the loss of an elder

My grandfather is dying. He will be gone very soon. My mother is flying to be there, and with her family, first thing tomorrow. I am staying here because I cannot afford to travel. And because my life is kind of a mess. Being broke is not really the worst, it just means I have less breathing room in some ways, and that includes plane fare and food out and a rental car or whatever.

He is my last remaining grandparent.

My grandfather was one of the first people I knew. I grew up with him until I was eight. He was very loving as a grandfather, having been a hardworking (and absentee-via-the-workplace) father. He and my grandmother were married to eachother for an epoch. They loved eachother very much although they were also alcoholic wrecks in a lot of ways. But they were MY wrecks and I love them more than I can say!

We lost my grandmother almost eleven years ago, when I was just barely a parent. At the time Ralph and I were just transitioning from a two-income no-kid life so we flew down there, down to Southern California. Would you believe it, my bosses at the time gave me a lot of grief for staying away for more than two days? I have not spent one moment regretting taking that time to be with my family while my grandmother died (one week).

I remember right after my grandmother passed, on the fourth of July, going out to breakfast with my mom, my grandpa, my husband and infant daughter… maybe one of my aunts. I was amazed to be with my grandfather when he’d only a few minutes ago become a widower. That is still a pretty intense memory.

I am the only grandchild to have given him great-grandchildren. My grandfather loved that I gave my son a Swedish name as his mother was Swedish – born there.

I am going to be thinking about my grandfather a bit and writing about him.

I can feel my husband watching me, wondering how I am feeling.

Sometimes I think my present life circumstances are so overwhelming it is amazing I am functioning, and even functioning with some grace and dignity. Yes, I am a busy woman and I work hard. But there are some things I did not ask or plan for and that I cannot control or stop happening, or even slow down.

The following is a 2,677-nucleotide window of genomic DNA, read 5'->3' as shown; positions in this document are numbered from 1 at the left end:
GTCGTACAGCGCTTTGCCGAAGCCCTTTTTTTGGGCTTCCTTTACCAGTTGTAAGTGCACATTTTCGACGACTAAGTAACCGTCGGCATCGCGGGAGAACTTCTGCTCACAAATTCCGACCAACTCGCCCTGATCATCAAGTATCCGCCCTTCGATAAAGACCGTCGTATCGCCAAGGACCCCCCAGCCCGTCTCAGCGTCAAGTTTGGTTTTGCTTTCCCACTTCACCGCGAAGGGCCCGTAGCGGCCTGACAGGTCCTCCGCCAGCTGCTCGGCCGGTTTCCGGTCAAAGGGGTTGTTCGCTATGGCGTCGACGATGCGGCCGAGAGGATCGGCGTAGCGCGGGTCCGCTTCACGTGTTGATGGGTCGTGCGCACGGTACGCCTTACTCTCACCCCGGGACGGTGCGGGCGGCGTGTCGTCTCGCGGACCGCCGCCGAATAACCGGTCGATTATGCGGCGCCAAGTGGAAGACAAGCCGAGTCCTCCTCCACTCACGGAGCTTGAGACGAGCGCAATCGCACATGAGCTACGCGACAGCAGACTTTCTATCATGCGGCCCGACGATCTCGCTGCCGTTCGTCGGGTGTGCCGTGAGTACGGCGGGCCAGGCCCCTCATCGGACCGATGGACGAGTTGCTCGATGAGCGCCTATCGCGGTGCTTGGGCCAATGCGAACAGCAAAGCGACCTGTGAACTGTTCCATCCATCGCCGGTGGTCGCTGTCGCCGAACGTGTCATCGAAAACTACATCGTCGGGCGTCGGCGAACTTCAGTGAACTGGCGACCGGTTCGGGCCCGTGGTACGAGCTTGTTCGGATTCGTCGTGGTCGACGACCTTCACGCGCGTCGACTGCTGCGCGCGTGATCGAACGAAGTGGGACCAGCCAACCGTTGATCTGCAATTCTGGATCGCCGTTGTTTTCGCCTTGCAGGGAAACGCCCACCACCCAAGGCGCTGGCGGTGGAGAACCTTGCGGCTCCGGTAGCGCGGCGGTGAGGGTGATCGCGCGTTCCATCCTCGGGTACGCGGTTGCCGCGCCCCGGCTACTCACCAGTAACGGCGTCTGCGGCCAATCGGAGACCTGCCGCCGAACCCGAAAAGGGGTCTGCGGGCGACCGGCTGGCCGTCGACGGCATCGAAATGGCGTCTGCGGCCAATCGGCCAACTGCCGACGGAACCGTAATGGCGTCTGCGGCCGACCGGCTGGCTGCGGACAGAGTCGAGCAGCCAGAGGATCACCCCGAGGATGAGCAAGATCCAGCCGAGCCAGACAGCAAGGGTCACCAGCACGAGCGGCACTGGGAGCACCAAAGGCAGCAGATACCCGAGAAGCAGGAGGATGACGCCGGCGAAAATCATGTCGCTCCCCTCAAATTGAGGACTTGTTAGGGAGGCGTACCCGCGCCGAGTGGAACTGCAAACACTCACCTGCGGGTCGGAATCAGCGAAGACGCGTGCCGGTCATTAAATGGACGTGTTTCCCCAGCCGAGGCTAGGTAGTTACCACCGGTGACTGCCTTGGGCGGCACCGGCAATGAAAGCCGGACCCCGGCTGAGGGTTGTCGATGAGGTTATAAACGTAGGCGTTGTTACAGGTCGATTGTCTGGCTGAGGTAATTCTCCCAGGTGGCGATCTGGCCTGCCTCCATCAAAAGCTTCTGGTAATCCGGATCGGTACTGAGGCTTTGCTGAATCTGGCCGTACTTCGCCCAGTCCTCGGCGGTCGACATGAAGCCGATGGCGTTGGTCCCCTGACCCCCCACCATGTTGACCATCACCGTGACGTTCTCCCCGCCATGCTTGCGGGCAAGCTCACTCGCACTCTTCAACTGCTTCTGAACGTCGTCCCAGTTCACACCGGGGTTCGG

I am starting to think that when stuff like this happens, I’m *supposed* to feel overwhelmed.

“When you can do nothing, what can you do?”


I am on the bike and it is cold, and it is dark. I am wearing my new SWEATERPANTS. They are amazing because they are a poisonous green-yellow and they are wool and so warm. From the waist-up I’m cold because that’s mostly cotton. Being cold and sweating at the same time. Ugh.

I don’t miss my volunteer work for nothing, unless I’m out of town. It is so dark and my headlamp is faint and I almost hit a curb. That would have sucked! I am cold cold cold and it feels like it’s taking me forrreeeeever to get where I’m going (it’s not, though).

I walk up the hill. I am on edge. A large dog, a goddamned HOUND OF THE BASKERVILLES, steps into the road ahead, a silhouette. When I pass the darkened yard he’s receded into I let out a long, surrendered breath, the fear of sharp-teeth and violent attack. But: nothing.

I pass by. Cars out with their lights and thinking of their warmth, presumably they have heaters, and I am cheered.

small stone #23
I awaken from a short sleep,
A child, singing in the bathroom.
Not my child!

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